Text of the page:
Tax season is normally the busiest time of the year for opening individual retirement accounts.
But at some banks the story is shaping up quite differently this year, as consumer demand for IRAs is flagging and promotions are scaled back.
The reason? Experts said that IRA reform being considered in Congress is making some people wait and see what happens before putting more money into the accounts.
They also said that the growing popularity of 401(k)s is taking money that otherwise would have gone into IRAs. Furthermore, non-bank brokerages and mutual fund companies were said to be having better success at getting IRA dollars than banks are.
One sign of the dwindling interest comes from Competitrak, New York, which tracks financial advertising. According to Robert Moss, president of the firm, banks and thrifts in the New York area are making minimal expenditures on IRA ads, amounting to only a fraction of the $710,000 spent in the first two months of last year.
Mr. Moss said that New York is representative of other major metropolitan areas. He added that the decline is indicative of a retreat by both banks and consumers from IRAs.
One reason so many IRAs are opened in the four weeks before the April tax deadline is that contributions for the previous year can be made until then. Given human nature, many people - particularly those who can deduct these contributions - scramble to make them at the last minute.
As a result, banks, brokerage firms, and mutual fund companies, have traditionally spent a great deal of money to promote IRAs during tax season.
One institution that in the past has done so is the FAA Eastern Region Federal Credit Union, Jamaica, N.Y., which serves Federal Aviation Authority employees in the eastern half of the United States. Normally this institution markets IRAs through statement stuffers and promotions in branch offices.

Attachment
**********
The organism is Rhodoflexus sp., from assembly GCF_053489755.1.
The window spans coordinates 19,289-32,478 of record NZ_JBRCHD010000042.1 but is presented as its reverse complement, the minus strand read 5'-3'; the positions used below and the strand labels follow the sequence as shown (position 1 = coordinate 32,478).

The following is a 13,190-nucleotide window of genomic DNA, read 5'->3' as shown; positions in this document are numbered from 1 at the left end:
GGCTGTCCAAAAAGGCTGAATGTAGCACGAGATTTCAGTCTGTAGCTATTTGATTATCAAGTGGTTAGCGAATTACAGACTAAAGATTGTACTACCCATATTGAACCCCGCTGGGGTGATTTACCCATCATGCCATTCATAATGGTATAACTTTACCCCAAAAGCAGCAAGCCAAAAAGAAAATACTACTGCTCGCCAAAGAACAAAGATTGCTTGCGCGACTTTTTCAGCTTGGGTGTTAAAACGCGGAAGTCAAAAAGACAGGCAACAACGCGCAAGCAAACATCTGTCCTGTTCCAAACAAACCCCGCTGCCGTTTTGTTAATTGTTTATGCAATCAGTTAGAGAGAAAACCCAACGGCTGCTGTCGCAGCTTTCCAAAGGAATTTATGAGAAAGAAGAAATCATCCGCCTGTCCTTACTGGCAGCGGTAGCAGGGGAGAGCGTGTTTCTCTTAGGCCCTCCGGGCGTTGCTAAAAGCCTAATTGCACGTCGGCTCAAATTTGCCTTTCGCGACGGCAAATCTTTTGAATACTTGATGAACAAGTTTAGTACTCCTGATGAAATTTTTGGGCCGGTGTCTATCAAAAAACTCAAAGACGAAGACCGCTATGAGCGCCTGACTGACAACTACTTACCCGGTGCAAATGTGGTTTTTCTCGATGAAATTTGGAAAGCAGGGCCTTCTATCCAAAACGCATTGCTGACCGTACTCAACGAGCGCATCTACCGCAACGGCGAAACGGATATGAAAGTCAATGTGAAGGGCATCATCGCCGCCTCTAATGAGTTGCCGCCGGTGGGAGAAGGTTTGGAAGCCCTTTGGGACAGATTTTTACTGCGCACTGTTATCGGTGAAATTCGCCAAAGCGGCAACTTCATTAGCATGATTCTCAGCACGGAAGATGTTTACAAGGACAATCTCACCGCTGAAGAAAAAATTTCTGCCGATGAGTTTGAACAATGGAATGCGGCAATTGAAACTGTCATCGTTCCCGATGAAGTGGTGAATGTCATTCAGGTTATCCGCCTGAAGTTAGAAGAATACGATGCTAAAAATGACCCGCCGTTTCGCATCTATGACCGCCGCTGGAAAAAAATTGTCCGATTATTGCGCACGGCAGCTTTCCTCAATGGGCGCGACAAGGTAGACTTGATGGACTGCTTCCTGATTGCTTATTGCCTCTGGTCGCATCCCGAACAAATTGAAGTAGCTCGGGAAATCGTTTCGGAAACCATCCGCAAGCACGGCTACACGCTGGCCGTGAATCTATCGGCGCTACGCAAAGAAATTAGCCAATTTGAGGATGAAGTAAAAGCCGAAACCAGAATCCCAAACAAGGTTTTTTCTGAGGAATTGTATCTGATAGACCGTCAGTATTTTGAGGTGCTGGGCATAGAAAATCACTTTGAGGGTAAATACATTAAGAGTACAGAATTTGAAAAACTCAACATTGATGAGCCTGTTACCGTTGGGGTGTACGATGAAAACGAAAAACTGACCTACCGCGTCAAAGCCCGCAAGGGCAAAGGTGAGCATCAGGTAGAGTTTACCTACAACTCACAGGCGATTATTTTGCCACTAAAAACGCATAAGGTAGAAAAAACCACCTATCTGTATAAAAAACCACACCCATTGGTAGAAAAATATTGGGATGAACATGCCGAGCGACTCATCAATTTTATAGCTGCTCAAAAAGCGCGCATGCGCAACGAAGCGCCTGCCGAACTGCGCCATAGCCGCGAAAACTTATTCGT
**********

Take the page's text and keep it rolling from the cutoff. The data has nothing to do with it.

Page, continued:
But this year the credit union isn't promoting IRAs at all. The reason?
"I think the vast majority of (retirement) assets are going" into other types of retirement savings plans, said Stanley Baron, chief executive of the FAA credit union.
Mr. Baron explained that the number of new IRA accounts opened so far this year at the credit union is a third of the number opened in the same period last year. He declined to say how many accounts were opened.
Another institution that has backed off of promoting IRAs is Norwest Corp., Minneapolis.
"With Fidelity and (Charles) Schwab & Co. offering no-fee IRAs, how can we compete?" asked Andrew Will, director of consumer products for the regional banking company.
Instead, Norwest is focusing on promoting other services, he said.
Other banks that have backed off from specific IRA promotions are Wachovia Corp., Winston-Salem, N.C., and BankAmerica Corp., San Francisco.
Officials for both institutions said that the banking companies have decided that this year they would be better served by promoting certificates of deposit and brokerage services.
Then, as people ask for these services, some of them will also ask about IRAs, the officials said.
But despite the reticence of some bankers, many others remain bullish about the IRA business.
"I don't know why the others aren't marketing this season," said Trumbell C. Curtiss, senior executive vice president at BayBanks Inc., Boston.
The $10.5 billion asset banking company has seen the number of new IRA accounts opened so far this year nearly double from the same period last year, Mr. Curtiss said.
To get more business, BayBanks this month started advertising IRAs in local newspapers, including the Boston Globe.
First National Bank of the Hudson Valley, LaGrangeville, N.Y., also is promoting IRAs. Bank president John C. VanWormer said the products help it build long-term relationships.
"A lot of customers who establish IRAs with us now might need trust services as they grow older," he explained.
Another bank that claims to be doing well with IRAs is Chemical Bank in New York. According to senior vice president Russell Herz, Chemical customers are on pace to open up twice as many IRA accounts at the institution this tax season as they did during last year's tax season.